54 of 57 people found the following review helpful
Sensational Sound of Music on DVD,
This review is from: The Sound of Music (Five Star Collection) (DVD)
Although this picture has had numerous home video releases over the years from tape to laserdisc, this new DVD version is easily the best to date, offering a crisp, clear, pristine wide screen transfer that looks like it was filmed only hours ago, along with an excellent surround sound mix that is far superior to any previous release, 70mm six track theatrical prints included. The supplemental disc offers documentaries and enough extras to satisfy any Sound of Music junkie.
The feature disc offers an audio commentary by director Robert Wise that is quite interesting and informative, but repeats much of the same information included in the documentary. Parts of it seem a bit rushed, perhaps because he doesn't speak over any of the musical sequences, which are presented without vocals to highlight the orchestral arrangements and allow one the opportunity to sing along. Wise points out where songs that were deleted or moved would have gone as compared to the original stage show, and one can see how such changes made the film adaptation superior. He also explains the technical aspects of shooting on location and how location shots were seamlessly matched with footage shot back in L.A. on stages. There were also a couple of scenes that were shot but later cut--it makes you wish they had included these outtakes on the supplemental disc of extras. There are some gaps in the commentary where only the movie plays--leaving you a bit hungry for more interesting anecdotes from Mr. Wise, but after over 35 years I guess his memory is as good as can be expected.
The French audio track is fun--How strange to hear the familiar songs in French--not an easy task to translate a song like Do Re Mi which seems it wouldn't make sense in any language other than English. They did an excellent dubbing job--the voices are quite similar to the original actors' voices, and the woman dubbing for Julie Andrews holds her own.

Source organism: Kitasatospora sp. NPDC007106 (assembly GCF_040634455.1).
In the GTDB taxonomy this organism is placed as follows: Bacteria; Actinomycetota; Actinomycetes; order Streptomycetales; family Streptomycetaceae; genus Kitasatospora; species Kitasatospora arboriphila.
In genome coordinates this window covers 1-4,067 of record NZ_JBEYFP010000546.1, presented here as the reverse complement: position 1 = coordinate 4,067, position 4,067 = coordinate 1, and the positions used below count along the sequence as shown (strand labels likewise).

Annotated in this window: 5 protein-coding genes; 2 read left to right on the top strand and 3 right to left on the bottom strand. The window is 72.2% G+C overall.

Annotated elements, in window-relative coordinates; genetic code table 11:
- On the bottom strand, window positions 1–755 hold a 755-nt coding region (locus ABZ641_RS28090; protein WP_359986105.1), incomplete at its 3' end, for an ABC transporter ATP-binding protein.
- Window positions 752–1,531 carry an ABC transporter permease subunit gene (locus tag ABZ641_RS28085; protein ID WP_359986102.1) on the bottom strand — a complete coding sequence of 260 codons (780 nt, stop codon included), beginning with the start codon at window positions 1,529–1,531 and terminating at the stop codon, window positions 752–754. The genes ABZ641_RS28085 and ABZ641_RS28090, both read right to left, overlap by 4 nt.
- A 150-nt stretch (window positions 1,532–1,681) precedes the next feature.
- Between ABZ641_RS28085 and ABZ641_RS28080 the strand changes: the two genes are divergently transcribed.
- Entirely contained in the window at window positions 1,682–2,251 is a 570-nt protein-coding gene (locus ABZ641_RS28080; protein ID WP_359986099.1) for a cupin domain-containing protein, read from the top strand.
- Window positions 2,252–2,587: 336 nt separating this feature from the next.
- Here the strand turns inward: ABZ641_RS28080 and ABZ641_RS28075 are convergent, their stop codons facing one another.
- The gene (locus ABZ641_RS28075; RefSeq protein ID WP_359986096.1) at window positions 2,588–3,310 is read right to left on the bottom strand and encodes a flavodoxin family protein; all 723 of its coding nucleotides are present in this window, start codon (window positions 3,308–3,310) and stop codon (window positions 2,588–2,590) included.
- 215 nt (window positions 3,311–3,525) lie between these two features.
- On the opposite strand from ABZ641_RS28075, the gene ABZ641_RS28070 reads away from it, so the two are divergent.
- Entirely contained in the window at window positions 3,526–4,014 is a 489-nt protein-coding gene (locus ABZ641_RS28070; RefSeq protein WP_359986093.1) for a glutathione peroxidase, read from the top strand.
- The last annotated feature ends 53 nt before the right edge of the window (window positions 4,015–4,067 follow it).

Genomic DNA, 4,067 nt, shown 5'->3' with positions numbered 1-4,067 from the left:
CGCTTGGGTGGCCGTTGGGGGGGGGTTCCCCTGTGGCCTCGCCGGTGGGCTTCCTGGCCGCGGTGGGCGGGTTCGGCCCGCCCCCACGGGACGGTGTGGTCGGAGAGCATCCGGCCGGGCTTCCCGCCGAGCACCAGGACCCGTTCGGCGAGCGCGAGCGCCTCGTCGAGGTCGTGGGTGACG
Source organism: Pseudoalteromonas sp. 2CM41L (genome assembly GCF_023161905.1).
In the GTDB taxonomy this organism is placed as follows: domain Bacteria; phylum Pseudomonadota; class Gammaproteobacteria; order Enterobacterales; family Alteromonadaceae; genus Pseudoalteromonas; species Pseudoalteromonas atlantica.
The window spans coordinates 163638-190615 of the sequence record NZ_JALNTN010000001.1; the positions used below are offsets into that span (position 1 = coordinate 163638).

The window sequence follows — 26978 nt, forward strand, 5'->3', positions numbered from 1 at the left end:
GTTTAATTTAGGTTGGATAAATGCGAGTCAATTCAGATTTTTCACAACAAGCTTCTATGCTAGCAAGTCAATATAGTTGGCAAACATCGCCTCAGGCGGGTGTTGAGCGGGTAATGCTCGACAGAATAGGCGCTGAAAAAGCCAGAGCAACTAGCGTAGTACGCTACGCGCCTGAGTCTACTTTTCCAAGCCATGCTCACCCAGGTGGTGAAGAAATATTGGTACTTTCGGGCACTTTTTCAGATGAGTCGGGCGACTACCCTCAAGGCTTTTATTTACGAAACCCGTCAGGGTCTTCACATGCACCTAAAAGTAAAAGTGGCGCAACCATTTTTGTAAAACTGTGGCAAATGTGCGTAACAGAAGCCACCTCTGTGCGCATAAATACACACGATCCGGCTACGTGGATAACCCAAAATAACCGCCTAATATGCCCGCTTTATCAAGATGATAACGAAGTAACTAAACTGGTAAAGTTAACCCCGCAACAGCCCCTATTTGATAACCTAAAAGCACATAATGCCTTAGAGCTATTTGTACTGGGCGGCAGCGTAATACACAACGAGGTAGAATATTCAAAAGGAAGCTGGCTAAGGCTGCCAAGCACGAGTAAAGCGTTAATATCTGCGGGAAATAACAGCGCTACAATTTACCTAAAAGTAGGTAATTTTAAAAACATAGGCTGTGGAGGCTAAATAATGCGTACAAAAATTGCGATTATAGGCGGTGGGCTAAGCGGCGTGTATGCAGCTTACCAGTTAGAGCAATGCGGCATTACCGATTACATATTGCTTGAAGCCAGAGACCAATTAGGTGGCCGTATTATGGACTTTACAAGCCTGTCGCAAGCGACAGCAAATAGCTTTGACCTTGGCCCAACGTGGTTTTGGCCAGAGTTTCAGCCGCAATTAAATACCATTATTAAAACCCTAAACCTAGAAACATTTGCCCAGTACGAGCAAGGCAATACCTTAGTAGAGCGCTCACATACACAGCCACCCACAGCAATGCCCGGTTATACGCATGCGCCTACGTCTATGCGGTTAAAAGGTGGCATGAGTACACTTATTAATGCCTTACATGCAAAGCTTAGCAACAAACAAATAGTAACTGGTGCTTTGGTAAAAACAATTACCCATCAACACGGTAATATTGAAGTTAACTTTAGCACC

The 35 minute audio spot by screenwriter Ernest Lehman is extremely interesting, giving you a taste of what went on behind the scenes in the development of the production, from William Wyler's indifference to the film he agreed to direct despite hating the Broadway show, and prospective director Gene Kelly kicking Mr. Lehman out of his house and telling him to "shove" his screenplay.
Actor Dan Truhitte also provides an "audio telegram" detailing his experience winning the part of Rolf and some personal anecdotes. But all we hear is his voice--a still picture of his present-day self would have been a nice touch.
We also get some sound bytes of old radio interviews that are typical PR fluff but still an interesting time capsule. The video of theatrical trailers and TV spots is interesting but repetitive. They are almost all the same, with only subtle changes. For those interested in the location there is even a brief but detailed written history of Salzburg.
All in all, this has to rate as one of the best and most complete DVDs ever released (despite those missing outtakes!) Fox did a terrific job, and should be commended for NOT offering the inferior pan and scan version of the picture usually shown on TV. This is one of those wide screen masterpieces that lose a lot when the original aspect ratio is altered. A must for all film collectors and Sound of Music fanatics alike.